WASHINGTON – May 12, 2015 – The number of metro areas with double-digit price appreciation doubled in the first quarter of this year compared to the quarter before, according to the National Association of Realtors®' latest quarterly housing report.

Strong demand and a tight inventory of for-sale homes for-sale pushed up nationwide home prices. The first-quarter median existing single-family home price rose in 148 out of 174 metro areas tracked by NAR. Only 25 areas recorded lower median prices compared to a year earlier, while 51 metros saw double-digit increases – a sharp increase from the 24 metro areas in the fourth quarter of 2014.

By the end of 2014, home prices had generally moderated to a healthy, more sustainable level of growth – but prices are now picking up again, says Lawrence Yun, NAR's chief economist.

"Sales activity … was notably higher than a year ago, as steady hiring and low interest rates encouraged more buyers to enter the market," Yun says. "However, stronger demand without increasing supply led to faster price growth in many markets. Sales could soften slightly in some of these markets seeing sharp price appreciation unless housing supply markedly improves and tempers its unhealthy level of growth."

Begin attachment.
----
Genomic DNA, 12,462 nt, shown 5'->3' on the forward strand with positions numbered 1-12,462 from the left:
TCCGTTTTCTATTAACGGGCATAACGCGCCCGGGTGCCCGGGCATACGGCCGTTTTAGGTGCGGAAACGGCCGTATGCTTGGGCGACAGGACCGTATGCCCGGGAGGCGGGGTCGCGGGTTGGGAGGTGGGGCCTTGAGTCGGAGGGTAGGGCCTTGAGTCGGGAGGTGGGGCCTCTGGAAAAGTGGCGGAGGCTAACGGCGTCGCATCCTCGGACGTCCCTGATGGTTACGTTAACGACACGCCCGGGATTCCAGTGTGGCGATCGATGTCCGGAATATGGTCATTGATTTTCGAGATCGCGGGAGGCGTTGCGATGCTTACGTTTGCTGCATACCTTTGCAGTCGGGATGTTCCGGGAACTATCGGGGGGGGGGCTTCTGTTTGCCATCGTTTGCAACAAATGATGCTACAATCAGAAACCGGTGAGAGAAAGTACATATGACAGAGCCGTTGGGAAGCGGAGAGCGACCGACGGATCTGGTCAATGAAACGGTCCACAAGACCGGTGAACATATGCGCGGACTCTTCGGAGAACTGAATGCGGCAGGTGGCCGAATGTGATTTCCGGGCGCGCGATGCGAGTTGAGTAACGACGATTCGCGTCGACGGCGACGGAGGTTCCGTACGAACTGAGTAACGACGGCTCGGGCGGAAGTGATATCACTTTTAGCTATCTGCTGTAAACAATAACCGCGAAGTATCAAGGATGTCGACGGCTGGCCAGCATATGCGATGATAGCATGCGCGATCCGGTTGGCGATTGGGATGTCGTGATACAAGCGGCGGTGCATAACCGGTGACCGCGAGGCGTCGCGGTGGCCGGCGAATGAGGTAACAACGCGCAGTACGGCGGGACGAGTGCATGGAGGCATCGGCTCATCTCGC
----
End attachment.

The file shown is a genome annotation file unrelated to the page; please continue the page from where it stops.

The median existing single-family home price in the first quarter was $205,200 nationwide, up 7.4 percent from the first quarter of 2014. Meanwhile, total existing-home sales decreased 1.8 percent to a seasonally adjusted annual rate of 4.97 million over the same timeframe.

Inventories remain tight. By the end of the first quarter, 2 million existing homes were available for sale, with the average supply during the first quarter at 4.6 months – a decline from 4.9 months a year earlier. Most economists consider a 6- to 7-month supply to be a healthy balance between buyers and sellers.

"Homeowners (have accumulated) household wealth through the steady rise in home values in the past few years," Yun says. "However, some homeowners are hesitant to move up and sell, because they aren't confident they'll find another home to buy. This trend – in addition to subpar homebuilding activity – is leading to the ongoing inventory shortages and subsequent run-up in prices seen in many markets."

Source: National Association of Realtors®

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